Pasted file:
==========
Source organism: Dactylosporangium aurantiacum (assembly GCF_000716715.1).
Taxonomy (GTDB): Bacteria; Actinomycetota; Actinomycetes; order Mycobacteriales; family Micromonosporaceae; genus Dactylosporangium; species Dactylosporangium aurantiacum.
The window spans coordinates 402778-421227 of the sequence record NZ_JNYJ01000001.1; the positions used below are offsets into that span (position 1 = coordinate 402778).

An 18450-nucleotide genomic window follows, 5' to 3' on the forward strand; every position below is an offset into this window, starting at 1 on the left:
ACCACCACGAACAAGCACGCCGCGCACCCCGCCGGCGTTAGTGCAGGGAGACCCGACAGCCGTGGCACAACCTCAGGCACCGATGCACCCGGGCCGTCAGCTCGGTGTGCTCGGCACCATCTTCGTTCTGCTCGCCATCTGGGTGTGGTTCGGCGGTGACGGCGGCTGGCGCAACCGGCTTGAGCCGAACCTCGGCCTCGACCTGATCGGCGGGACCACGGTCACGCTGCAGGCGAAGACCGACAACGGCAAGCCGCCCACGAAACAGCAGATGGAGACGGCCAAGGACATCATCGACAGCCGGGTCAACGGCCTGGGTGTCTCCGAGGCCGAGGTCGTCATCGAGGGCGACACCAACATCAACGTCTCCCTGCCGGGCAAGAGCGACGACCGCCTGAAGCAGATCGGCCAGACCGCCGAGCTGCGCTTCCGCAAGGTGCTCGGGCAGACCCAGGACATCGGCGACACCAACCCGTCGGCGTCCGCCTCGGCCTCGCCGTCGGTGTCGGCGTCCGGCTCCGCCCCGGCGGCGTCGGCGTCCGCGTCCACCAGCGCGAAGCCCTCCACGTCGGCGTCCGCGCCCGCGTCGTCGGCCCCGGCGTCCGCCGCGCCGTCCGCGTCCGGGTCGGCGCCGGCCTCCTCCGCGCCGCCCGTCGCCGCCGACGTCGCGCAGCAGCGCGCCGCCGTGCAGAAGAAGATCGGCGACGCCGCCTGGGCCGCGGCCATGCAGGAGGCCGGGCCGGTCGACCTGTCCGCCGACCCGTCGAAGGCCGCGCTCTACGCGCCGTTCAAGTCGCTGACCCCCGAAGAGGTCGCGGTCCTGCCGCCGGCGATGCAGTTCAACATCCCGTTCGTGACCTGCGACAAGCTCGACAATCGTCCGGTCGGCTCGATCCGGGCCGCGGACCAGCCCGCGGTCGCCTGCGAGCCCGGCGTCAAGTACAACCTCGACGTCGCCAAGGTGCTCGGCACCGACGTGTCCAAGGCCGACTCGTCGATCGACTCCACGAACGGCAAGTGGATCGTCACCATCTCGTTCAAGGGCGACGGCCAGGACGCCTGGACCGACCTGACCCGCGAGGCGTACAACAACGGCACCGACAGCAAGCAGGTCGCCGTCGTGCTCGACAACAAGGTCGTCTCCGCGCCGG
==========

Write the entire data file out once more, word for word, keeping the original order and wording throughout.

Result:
Source organism: Dactylosporangium aurantiacum (assembly GCF_000716715.1).
Taxonomy (GTDB): Bacteria; Actinomycetota; Actinomycetes; order Mycobacteriales; family Micromonosporaceae; genus Dactylosporangium; species Dactylosporangium aurantiacum.
The window spans coordinates 402778-421227 of the sequence record NZ_JNYJ01000001.1; the positions used below are offsets into that span (position 1 = coordinate 402778).

An 18450-nucleotide genomic window follows, 5' to 3' on the forward strand; every position below is an offset into this window, starting at 1 on the left:
ACCACCACGAACAAGCACGCCGCGCACCCCGCCGGCGTTAGTGCAGGGAGACCCGACAGCCGTGGCACAACCTCAGGCACCGATGCACCCGGGCCGTCAGCTCGGTGTGCTCGGCACCATCTTCGTTCTGCTCGCCATCTGGGTGTGGTTCGGCGGTGACGGCGGCTGGCGCAACCGGCTTGAGCCGAACCTCGGCCTCGACCTGATCGGCGGGACCACGGTCACGCTGCAGGCGAAGACCGACAACGGCAAGCCGCCCACGAAACAGCAGATGGAGACGGCCAAGGACATCATCGACAGCCGGGTCAACGGCCTGGGTGTCTCCGAGGCCGAGGTCGTCATCGAGGGCGACACCAACATCAACGTCTCCCTGCCGGGCAAGAGCGACGACCGCCTGAAGCAGATCGGCCAGACCGCCGAGCTGCGCTTCCGCAAGGTGCTCGGGCAGACCCAGGACATCGGCGACACCAACCCGTCGGCGTCCGCCTCGGCCTCGCCGTCGGTGTCGGCGTCCGGCTCCGCCCCGGCGGCGTCGGCGTCCGCGTCCACCAGCGCGAAGCCCTCCACGTCGGCGTCCGCGCCCGCGTCGTCGGCCCCGGCGTCCGCCGCGCCGTCCGCGTCCGGGTCGGCGCCGGCCTCCTCCGCGCCGCCCGTCGCCGCCGACGTCGCGCAGCAGCGCGCCGCCGTGCAGAAGAAGATCGGCGACGCCGCCTGGGCCGCGGCCATGCAGGAGGCCGGGCCGGTCGACCTGTCCGCCGACCCGTCGAAGGCCGCGCTCTACGCGCCGTTCAAGTCGCTGACCCCCGAAGAGGTCGCGGTCCTGCCGCCGGCGATGCAGTTCAACATCCCGTTCGTGACCTGCGACAAGCTCGACAATCGTCCGGTCGGCTCGATCCGGGCCGCGGACCAGCCCGCGGTCGCCTGCGAGCCCGGCGTCAAGTACAACCTCGACGTCGCCAAGGTGCTCGGCACCGACGTGTCCAAGGCCGACTCGTCGATCGACTCCACGAACGGCAAGTGGATCGTCACCATCTCGTTCAAGGGCGACGGCCAGGACGCCTGGACCGACCTGACCCGCGAGGCGTACAACAACGGCACCGACAGCAAGCAGGTCGCCGTCGTGCTCGACAACAAGGTCGTCTCCGCGCCGG